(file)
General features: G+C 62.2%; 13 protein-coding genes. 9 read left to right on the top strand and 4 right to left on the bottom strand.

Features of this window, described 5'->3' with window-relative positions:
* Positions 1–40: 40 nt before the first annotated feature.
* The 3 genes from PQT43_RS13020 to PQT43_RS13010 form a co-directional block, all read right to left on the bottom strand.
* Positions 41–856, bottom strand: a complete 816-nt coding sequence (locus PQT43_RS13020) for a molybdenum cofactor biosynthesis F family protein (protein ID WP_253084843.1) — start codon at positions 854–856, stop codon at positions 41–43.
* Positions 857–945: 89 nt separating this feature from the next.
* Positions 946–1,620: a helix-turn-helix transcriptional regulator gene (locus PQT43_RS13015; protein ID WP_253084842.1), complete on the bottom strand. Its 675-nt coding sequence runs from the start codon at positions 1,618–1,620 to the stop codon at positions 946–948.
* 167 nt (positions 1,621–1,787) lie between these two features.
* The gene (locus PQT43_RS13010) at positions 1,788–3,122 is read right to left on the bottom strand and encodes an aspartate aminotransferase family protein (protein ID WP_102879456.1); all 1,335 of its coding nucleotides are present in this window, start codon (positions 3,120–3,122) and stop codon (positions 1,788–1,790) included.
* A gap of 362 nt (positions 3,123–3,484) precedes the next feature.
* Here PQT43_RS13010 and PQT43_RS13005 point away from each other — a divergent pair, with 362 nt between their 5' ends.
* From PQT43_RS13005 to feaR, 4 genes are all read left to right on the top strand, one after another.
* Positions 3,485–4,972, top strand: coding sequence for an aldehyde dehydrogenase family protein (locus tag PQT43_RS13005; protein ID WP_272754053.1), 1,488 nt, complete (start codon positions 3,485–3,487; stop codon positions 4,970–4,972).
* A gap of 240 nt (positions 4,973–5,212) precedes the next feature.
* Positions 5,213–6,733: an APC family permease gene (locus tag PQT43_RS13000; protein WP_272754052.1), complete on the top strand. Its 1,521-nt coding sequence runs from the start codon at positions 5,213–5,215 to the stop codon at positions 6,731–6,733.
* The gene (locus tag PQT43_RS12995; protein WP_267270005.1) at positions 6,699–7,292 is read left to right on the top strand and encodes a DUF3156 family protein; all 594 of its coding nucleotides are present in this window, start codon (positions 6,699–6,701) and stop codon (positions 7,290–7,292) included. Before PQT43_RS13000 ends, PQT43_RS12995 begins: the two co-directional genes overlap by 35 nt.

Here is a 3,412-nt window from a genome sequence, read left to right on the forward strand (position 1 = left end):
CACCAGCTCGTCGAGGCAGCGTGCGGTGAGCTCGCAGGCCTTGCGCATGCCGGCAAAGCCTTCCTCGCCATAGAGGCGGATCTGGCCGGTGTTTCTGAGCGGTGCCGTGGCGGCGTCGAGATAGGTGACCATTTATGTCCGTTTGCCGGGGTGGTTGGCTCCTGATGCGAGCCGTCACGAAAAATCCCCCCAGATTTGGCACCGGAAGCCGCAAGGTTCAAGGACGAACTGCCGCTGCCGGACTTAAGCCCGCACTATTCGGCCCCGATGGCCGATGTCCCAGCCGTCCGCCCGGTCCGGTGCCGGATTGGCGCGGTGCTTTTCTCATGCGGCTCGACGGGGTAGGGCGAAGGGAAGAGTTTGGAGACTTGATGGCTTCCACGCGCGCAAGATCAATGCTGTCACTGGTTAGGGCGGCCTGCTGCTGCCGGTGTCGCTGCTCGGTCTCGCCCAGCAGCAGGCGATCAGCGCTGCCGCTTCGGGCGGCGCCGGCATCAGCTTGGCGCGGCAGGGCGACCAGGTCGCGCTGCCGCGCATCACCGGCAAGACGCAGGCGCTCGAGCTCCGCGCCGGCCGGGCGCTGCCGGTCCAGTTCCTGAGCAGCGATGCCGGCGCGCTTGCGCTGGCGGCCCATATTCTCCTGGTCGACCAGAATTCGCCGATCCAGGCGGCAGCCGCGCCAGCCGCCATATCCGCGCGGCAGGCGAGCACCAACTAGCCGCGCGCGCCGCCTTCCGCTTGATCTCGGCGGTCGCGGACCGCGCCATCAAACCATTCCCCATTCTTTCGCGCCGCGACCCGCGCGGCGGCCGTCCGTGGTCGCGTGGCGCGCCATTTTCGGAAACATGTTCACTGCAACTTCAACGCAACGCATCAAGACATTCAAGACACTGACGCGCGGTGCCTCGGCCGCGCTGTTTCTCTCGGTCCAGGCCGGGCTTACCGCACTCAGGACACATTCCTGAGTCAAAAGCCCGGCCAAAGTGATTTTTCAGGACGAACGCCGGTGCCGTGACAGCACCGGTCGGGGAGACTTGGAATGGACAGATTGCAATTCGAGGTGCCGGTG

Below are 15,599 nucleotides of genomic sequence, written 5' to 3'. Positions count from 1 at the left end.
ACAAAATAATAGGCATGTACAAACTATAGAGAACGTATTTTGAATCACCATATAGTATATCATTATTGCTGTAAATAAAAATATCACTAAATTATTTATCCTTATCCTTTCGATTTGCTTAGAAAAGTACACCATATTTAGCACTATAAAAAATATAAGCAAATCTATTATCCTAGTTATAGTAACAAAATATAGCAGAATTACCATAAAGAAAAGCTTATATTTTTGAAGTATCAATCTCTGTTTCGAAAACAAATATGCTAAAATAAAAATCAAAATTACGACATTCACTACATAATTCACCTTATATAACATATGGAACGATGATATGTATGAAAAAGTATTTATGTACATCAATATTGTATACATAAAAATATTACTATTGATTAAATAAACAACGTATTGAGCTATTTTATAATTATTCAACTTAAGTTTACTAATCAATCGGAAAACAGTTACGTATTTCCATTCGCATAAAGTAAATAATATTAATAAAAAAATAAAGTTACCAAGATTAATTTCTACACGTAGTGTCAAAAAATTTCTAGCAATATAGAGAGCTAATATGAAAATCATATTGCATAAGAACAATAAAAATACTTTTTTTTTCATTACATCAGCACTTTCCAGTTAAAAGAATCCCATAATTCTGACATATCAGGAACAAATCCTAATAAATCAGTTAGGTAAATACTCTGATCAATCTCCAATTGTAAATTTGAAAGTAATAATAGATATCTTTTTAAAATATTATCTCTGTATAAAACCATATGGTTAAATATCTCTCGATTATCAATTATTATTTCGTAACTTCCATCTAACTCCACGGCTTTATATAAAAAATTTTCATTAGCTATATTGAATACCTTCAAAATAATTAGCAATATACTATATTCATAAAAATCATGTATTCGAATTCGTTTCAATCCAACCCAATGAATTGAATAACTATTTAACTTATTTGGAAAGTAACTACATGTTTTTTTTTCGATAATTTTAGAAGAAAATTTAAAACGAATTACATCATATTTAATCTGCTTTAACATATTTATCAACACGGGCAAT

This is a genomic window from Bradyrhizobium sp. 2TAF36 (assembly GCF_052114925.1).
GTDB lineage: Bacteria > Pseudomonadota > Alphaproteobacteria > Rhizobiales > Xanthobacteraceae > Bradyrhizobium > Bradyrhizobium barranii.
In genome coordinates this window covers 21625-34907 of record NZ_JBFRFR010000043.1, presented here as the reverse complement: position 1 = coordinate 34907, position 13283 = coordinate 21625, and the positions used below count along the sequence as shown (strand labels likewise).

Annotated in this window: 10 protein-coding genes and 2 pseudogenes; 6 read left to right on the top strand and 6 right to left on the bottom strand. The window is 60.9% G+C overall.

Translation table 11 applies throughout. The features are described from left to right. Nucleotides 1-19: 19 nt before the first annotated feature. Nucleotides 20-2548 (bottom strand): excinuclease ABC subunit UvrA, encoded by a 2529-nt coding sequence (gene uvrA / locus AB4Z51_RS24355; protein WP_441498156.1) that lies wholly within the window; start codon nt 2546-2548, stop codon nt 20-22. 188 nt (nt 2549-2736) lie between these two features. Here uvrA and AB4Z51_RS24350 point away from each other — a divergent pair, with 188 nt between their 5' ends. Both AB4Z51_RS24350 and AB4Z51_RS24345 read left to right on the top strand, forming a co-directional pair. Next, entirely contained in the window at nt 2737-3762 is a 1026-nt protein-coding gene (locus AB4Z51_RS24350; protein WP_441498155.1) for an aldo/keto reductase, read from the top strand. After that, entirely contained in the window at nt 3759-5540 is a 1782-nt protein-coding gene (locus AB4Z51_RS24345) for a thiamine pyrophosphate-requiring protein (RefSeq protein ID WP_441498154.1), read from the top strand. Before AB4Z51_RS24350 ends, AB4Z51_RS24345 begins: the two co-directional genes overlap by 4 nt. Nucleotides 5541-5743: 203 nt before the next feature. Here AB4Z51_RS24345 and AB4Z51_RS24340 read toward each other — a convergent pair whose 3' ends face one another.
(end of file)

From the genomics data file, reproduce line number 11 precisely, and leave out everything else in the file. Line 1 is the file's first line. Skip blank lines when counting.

* Here PQT43_RS13010 and PQT43_RS13005 point away from each other — a divergent pair, with 362 nt between their 5' ends.